Zeppelin Drummer’s Son Keeps the Legacy Alive

jason_bonham_no_credit_WEBJason Bonham’s name will be forever connected to his father, Led Zeppelin drummer John Bonham, who died in 1980 when Jason was just 14. Now 49, Bonham is finishing preparations for his third tour with Jason Bonham’s Led Zeppelin Experience, which will take him to the House of Blues March 6-8.

Is part of the Zeppelin Experience to continue your communion with your father?

It’s one of the reasons why I do this show. I never really got a chance to tell him while he was alive how great I thought he was as a musician. He was just Dad, you know?

And at 14, there is a struggle between parent and child.

Yeah, but luckily for me, I was just starting to do it because the last thing we kind of did together was I got him to take me to see the Police in concert. He got me backstage to meet them. Sting said to him, “Hey John, don’t step on my blue suede shoes” and he said to Sting, “I’ll step on your head in a minute.” I was like, “Dad, don’t embarrass me.”

Is it true that your father suffered from stage fright?

He did, actually. At least when he wasn’t Bonzo. Bonzo was the part that would come out when he had a few drinks and was the more confident, bombastic, boisterous version of Dad. I asked [Jimmy Page and Robert Plant] if it was ever a problem. They said, “No, we loved it when he felt that loose.” It doesn’t work for me, and sadly, in the end, it didn’t work for Dad. Although it certainly did make for some of the greatest bootlegs.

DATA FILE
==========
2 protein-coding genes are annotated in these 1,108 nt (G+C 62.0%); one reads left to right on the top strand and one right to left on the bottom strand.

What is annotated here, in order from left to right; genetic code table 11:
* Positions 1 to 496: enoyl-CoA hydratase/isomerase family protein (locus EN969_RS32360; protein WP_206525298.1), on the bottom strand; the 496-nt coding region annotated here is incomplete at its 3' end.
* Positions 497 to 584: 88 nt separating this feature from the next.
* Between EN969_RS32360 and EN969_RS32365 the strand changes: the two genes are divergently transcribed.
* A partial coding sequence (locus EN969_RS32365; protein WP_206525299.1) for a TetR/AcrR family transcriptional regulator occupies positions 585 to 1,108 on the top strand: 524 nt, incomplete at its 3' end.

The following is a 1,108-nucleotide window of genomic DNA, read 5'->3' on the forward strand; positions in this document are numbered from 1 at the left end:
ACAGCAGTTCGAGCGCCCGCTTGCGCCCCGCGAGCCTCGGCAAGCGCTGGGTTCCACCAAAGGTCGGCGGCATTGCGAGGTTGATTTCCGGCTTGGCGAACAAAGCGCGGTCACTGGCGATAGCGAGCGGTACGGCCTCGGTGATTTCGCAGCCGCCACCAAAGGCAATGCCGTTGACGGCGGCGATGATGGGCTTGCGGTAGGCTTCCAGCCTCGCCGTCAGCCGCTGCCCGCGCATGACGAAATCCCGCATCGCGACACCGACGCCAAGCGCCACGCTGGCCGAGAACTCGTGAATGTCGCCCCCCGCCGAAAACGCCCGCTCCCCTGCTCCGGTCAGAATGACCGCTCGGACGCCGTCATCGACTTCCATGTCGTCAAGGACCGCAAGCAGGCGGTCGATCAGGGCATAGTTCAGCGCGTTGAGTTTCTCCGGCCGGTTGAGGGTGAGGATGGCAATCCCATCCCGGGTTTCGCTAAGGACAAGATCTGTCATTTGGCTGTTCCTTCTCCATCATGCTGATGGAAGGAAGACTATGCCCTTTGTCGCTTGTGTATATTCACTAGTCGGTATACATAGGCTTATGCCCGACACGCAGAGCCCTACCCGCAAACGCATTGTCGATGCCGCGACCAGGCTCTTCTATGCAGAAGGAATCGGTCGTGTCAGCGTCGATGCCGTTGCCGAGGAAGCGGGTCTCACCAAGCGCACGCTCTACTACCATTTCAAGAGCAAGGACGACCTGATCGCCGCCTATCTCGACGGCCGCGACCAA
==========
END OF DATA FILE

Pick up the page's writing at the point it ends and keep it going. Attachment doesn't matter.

How long has it taken to get ready for the Zeppelin Experience?

What started me thinking about doing the Led Zeppelin Experience was my realization that Led Zeppelin wasn’t going to get back together. I put it together as therapy as much as anything else. But that was five years ago. I didn’t want to keep to doing the project just for the sake of it. It had to have energy. Which it does; we love playing this music.

What can we expect from your three nights in Vegas?

On March 6, we’ll be playing [Led Zeppelin] 1 and 2. But I could never just do 1 and 2 and not play certain songs such as “Kashmir” and possibly “When the Levee Breaks.” Then on the nights we play 3 and 4, I can experiment and play other songs that wouldn’t necessarily be played live. I am really looking forward to [March 8], which is the only time on tour that we are doing Physical Graffiti.

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